Clive Edwards stressed that the Boxing Day event is meant to be an enjoyable social. As well, trap shooters enjoyed the day. The range behind the clubhouse bustled with activity during the turkey shoot. Winning shooters took meat hampers donated by Johnson Packers. Some sportsmen took cash in lieu of the meat hamper.
  The club also provides 6 bursaries to candidates: high schools, nontraditional alternative schools, home school candidates and to private schools.
  Edwards says the annual rodeo will occur again this year in July or August. Kids will have an opportunity to try the rope so to speak. They can be introduced to archery, black powder guns, center fire guns, center fire rifles and trap shooting.
  This year the CFGPA will host the BCWF dinner. The Fish & Foul Hog Banquet happens April 10, 11, 12. Tickets are available from the BCWF toll Free Number: 1 800 533 2293. The event will take place at Heritage Hall at Lickman and No. 1 Highway with events occurring at the CFGPA Club house and Rhombus Hotels and Resorts downtown Chilliwack.
  Clive Edwards message to aspiring outdoor folks is that fishing and hunting are great activities that take you out in nature. He says, " itís wonderful in the wilderness and you only have to appreciate the scenery." Edwards says The Chilliwack Fish and Game Protective Association has approximately 400 members mainly from the Abbotsford and Chilliwack areas.
  Tim Thornton is from Chilliwack. Thornton caught the fourth largest fish and probably the prettiest fish as well. Thornton has been fishing for steelhead since the 1960's and Barry Thornton, the steelheading author from Vancouver Island, is Timís first cousin. "I enjoyed the derby but it isnít as good as it used to be," said Thornton. "There arenít as many prizes as there used to be. There were 4 or 5 good prizes and the rest were not that good in my opinion." Thornton said there should be better prizes for those anglers catching steelhead and not so many draw prizes. He felt it took skill to bring a steelhead to the scales and that those individuals should be rewarded accordingly.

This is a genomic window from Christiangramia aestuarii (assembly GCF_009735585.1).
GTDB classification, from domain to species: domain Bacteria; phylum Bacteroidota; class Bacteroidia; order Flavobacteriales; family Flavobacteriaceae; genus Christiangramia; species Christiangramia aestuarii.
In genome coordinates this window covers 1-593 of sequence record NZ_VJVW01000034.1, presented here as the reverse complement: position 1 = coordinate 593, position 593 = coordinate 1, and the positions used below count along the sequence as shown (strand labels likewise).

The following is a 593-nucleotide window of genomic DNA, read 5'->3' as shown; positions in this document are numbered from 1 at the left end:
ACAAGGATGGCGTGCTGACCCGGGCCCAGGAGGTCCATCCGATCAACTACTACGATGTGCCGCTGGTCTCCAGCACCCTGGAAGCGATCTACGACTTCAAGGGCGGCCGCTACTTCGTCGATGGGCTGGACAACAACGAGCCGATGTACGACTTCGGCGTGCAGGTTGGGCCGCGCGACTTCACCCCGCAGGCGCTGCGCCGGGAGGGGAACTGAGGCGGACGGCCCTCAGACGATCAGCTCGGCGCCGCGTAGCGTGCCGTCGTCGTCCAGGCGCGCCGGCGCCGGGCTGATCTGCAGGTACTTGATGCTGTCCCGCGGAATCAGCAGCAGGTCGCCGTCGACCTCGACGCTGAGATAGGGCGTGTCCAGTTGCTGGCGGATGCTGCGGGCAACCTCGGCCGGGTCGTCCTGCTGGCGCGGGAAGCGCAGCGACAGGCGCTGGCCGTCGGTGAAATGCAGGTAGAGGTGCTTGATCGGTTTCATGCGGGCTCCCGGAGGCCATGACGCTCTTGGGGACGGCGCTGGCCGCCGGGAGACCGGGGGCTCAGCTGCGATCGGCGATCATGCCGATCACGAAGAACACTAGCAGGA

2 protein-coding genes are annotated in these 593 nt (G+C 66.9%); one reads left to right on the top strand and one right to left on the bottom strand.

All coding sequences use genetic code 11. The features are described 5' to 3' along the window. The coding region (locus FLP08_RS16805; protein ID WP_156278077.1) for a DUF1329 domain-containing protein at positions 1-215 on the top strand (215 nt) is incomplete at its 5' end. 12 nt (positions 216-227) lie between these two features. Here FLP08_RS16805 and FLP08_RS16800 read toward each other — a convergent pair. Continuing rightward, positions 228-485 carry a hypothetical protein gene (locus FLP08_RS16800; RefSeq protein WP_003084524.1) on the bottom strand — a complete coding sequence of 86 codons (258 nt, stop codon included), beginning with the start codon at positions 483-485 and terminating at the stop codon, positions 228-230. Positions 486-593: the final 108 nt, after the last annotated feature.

Darryl Imanse, also from Chilliwack, says he got the jinx off his back after going fishless for 10 years worth of derbies. He nailed the 3rd largest fish using procured roe unlike Thorntonís steelhead caught with a wool-tie. Imanse says there is too much priority placed on first fish. The first fish shouldnít be in front of the top five fish said Imanse; priority should strictly be for the first five fish, after all the first fish could be only a five pounder says Imanse.
  The derby was slow this year in numbers of fish but Imanse said that he had participated in gathering brood stock for this years run and that they caught that brood stock later in the year.
  Imanse also felt the derby should be limited to 200 entries and that the current situation is too competitive. Locals donít want to participate in the derby anymore -- the derby use to consist mainly of local anglers said Imanse. Margaret Imanse has fished the last seven Boxing Day derbies with her husband. She would like to see a woman win the derby.
  Earnie McDuff who has been around for a while at the CFGPA derbies said the years seem to be fluctuating in catches. We had a few lean years, the last two years were great and now we have a lean year again. "Thereís no consistency with the number of fish returning," said McDuff.
  Chilliwack veteran Junior Marks has a comment on steelhead derbies in general. "Iíve go nothing to prove to anybody," says Marks. Regardless of whether these fish are hatchery bred or not Marks says there arenít enough of them. Have your derbies for the fish that die like coho and chinook Ė these fish donít return to the sea says Junior Marks. The steelhead returns to the ocean Ė I have nothing to prove by killing one to put in a derby or to satisfy some ego says Marks.
Copyright 2003 The Steelheader.